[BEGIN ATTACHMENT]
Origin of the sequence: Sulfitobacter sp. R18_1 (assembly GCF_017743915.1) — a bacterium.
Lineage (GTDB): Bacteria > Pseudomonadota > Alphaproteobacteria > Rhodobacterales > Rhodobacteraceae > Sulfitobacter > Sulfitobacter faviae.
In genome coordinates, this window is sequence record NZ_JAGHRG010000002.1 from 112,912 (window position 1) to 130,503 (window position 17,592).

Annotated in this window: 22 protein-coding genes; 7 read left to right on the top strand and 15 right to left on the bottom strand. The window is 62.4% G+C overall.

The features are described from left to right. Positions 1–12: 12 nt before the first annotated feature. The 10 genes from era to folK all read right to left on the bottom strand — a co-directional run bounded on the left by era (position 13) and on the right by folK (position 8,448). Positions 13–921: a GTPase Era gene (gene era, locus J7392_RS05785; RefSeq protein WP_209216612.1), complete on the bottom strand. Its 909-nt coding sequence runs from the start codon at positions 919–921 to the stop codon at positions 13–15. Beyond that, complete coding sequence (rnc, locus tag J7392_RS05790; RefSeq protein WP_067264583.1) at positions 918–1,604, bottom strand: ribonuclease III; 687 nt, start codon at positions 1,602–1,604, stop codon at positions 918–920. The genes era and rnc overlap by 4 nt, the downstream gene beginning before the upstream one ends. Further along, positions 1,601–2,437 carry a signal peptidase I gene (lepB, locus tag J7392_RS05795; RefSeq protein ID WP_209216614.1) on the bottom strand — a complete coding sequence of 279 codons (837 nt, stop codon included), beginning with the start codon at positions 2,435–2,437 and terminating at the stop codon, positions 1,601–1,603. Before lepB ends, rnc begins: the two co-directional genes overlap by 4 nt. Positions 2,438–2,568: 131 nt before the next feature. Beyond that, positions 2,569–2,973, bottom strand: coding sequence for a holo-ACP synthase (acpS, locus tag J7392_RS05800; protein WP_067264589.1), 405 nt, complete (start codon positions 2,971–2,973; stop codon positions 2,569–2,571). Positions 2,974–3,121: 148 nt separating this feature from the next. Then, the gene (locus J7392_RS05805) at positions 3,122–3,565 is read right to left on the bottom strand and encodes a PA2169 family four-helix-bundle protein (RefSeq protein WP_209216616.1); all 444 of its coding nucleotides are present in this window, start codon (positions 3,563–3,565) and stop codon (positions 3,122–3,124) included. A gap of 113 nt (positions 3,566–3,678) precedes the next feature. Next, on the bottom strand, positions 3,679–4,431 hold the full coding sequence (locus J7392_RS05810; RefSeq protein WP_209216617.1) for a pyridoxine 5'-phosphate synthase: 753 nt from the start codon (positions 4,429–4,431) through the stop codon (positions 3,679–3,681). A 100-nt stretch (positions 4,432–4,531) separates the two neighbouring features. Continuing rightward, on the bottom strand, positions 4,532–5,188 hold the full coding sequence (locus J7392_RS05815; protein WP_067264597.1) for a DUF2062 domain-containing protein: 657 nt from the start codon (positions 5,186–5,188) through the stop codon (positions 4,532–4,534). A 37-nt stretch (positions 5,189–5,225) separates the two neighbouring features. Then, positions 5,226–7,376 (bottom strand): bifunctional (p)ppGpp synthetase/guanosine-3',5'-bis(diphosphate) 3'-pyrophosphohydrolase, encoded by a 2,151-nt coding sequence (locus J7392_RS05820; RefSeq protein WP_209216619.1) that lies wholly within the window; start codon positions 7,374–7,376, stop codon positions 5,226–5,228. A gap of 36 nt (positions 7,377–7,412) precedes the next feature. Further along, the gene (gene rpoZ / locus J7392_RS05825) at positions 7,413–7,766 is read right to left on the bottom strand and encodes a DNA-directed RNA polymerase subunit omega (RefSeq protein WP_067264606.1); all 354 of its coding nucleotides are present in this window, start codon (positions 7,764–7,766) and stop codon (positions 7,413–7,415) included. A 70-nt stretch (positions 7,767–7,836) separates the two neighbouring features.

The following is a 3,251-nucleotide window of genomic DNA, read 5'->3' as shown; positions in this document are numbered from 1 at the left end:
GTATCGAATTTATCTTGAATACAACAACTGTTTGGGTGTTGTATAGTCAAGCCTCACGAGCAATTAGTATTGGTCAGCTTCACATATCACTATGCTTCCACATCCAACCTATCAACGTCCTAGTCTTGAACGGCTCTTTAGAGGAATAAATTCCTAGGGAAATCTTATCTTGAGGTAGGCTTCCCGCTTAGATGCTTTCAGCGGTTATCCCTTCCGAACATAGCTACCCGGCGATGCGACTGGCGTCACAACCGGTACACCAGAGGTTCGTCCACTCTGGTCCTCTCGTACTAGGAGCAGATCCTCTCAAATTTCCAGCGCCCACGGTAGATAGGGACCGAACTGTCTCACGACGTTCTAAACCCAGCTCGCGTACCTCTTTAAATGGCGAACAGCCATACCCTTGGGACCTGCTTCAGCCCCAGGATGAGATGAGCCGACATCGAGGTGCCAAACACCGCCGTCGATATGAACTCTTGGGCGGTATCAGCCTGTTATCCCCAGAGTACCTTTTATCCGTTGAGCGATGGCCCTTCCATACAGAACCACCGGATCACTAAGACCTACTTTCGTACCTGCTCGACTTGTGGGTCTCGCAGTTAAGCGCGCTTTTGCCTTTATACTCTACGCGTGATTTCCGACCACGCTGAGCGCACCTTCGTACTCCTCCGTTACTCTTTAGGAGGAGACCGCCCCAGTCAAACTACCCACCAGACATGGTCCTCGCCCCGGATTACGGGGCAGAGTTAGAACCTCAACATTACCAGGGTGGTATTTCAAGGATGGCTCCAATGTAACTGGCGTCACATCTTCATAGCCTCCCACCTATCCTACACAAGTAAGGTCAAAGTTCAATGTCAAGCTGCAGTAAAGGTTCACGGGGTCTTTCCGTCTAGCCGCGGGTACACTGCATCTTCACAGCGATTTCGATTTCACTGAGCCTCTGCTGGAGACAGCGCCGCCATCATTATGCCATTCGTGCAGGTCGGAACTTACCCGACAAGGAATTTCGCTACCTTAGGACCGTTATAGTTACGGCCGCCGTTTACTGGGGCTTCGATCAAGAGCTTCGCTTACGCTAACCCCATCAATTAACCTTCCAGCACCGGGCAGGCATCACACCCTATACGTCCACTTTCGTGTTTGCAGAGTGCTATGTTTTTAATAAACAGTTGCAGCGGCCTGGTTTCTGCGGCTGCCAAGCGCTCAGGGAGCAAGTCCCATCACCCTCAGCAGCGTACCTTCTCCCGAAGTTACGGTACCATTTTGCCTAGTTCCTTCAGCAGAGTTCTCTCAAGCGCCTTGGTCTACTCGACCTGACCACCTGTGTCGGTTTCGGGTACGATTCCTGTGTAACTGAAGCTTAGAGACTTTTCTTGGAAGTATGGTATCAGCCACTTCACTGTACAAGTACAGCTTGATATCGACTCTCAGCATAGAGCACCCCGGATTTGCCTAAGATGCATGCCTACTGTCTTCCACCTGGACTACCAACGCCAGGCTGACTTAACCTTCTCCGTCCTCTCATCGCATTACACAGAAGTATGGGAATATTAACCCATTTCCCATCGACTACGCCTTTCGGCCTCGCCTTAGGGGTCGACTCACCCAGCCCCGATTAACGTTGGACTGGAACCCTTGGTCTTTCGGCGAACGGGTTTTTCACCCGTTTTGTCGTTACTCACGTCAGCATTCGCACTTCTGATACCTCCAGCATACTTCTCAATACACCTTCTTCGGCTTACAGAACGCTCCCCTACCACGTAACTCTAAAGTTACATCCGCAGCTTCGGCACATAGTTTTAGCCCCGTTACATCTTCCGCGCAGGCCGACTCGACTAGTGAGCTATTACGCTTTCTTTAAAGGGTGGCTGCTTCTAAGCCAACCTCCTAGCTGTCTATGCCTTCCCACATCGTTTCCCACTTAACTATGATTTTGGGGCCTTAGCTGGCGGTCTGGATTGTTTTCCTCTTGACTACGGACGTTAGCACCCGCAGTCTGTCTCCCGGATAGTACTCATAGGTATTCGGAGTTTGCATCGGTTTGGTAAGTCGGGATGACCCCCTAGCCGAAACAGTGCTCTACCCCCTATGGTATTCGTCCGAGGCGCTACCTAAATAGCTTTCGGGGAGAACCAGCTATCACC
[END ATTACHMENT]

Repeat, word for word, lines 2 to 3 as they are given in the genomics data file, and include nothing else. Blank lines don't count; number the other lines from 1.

Lineage (GTDB): Bacteria > Pseudomonadota > Alphaproteobacteria > Rhodobacterales > Rhodobacteraceae > Sulfitobacter > Sulfitobacter faviae.
In genome coordinates, this window is sequence record NZ_JAGHRG010000002.1 from 112,912 (window position 1) to 130,503 (window position 17,592).